The big thing is getting your hands dirty. There is no substitute for it, and for me personally I started in high school and it took me years to get even quarter decent enough so that I could just grab interrupt tables, and API's so that I could write something that was actually "useful" (i.e not 100 line programs of the hello world invariant).

    Now it might take you less time to get to that stage, but if you add in all the domain crap and the whole kit and kaboodle that they don't teach you in a few classes, it really does add up and it takes a lot of time to not only learn it all, but to put it into context.

    If you want to get an idea of what dev work is like, get a large platform of some sort (over 100,000 lines of code) and then try and understand it and make some minor modifications. If it takes you way to long to understand it, then that will be a good indicator of how you could measure how much effort you need to put in. It's not the be all and end all indicator, but it's a good metric to start off with.

    This is basically the kind of thing that is expected of you in a job. You might have the luxury later of having built up your expertise in a particular platform that your work involves, and as such, the amount of learning will most likely decrease (in terms of intensity), but that usually takes a long time because most software is pretty complex these days.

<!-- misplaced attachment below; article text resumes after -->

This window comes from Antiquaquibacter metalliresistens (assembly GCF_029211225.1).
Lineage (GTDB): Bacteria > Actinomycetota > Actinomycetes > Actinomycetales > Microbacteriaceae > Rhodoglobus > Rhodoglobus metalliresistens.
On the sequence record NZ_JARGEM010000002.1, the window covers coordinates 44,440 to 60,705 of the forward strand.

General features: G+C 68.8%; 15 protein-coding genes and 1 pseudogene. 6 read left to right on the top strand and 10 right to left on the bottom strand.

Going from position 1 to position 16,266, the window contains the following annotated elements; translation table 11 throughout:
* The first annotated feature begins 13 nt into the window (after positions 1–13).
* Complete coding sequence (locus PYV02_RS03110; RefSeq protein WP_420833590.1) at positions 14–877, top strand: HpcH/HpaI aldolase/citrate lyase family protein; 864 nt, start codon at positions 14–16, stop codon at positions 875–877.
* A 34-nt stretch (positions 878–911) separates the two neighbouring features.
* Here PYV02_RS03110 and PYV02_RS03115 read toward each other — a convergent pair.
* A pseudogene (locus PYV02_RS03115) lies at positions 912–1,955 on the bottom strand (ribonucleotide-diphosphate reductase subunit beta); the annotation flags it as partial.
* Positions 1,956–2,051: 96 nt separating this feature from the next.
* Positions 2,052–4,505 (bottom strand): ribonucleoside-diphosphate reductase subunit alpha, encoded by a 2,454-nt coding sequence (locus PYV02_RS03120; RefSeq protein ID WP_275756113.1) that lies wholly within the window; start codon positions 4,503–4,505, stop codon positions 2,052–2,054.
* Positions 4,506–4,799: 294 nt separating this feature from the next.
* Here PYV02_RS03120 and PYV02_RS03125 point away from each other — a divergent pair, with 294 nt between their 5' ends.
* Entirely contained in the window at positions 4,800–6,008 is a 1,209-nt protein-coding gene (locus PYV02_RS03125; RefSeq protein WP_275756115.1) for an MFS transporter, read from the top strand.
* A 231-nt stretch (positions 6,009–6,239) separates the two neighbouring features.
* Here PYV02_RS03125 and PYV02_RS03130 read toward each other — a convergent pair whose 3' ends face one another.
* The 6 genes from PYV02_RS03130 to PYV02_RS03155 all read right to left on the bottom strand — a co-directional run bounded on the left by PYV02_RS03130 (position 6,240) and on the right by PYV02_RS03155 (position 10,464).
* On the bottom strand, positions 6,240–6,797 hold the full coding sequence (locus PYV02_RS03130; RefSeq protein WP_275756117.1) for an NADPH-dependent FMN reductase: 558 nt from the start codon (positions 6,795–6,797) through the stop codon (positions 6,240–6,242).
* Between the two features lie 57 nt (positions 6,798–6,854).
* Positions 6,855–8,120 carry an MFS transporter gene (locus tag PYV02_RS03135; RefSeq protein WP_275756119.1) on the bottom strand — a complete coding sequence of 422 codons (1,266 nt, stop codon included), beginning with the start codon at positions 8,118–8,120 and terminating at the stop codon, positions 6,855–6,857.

8. Aug 6, 2011 #7
    It depends on your software engineering skills. People with all sorts of degrees end up in software engineering, although unsurprisingly many people with good programming skills will be drawn towards computer science degrees.
  9. Aug 6, 2011 #8
  10. Aug 14, 2011 #9
    It's kind of insulting how physics majors think learning physics and a bit of programming makes them qualified for a good programming job. If you majored in physics, do something with physics. Don't think you can just grab a job as a programmer to make more money than a physics teacher would.

    Software companies usually like people who are very good at and specialize in software engineering. Not people who think they can be hired and use their physics background as an excuse.
  11. Aug 14, 2011 #10


    User Avatar
    Gold Member

    I don't think that programmers being "insulted" is really a valid showstopper for someone who wants to be programmer. What is this? The caste system? :tongue:
  12. Aug 14, 2011 #11

    You're absolutely correct. Learning physics and doing a bit of programming is insufficient.

  13. Aug 14, 2011 #12


    User Avatar
    Gold Member

    Insufficient for what? Can he get a job? Absolutely!
  14. Aug 14, 2011 #13
    I program all the time as part of my astrophysics research. As such, the most call backs I've gotten for jobs involve lots and lots of coding. One such call back outright told me they don't like hiring "only computer scientists" because they "don't know the math as well" and "want diversity".

    It all depends on what exactly the job is, really. If you're talking about wanting to be a software engineer for some sort of gaming company, than no. If you're talking about doing software engineering that requires high level math/science skills, then yes.
  15. Aug 14, 2011 #14
  16. Aug 15, 2011 #15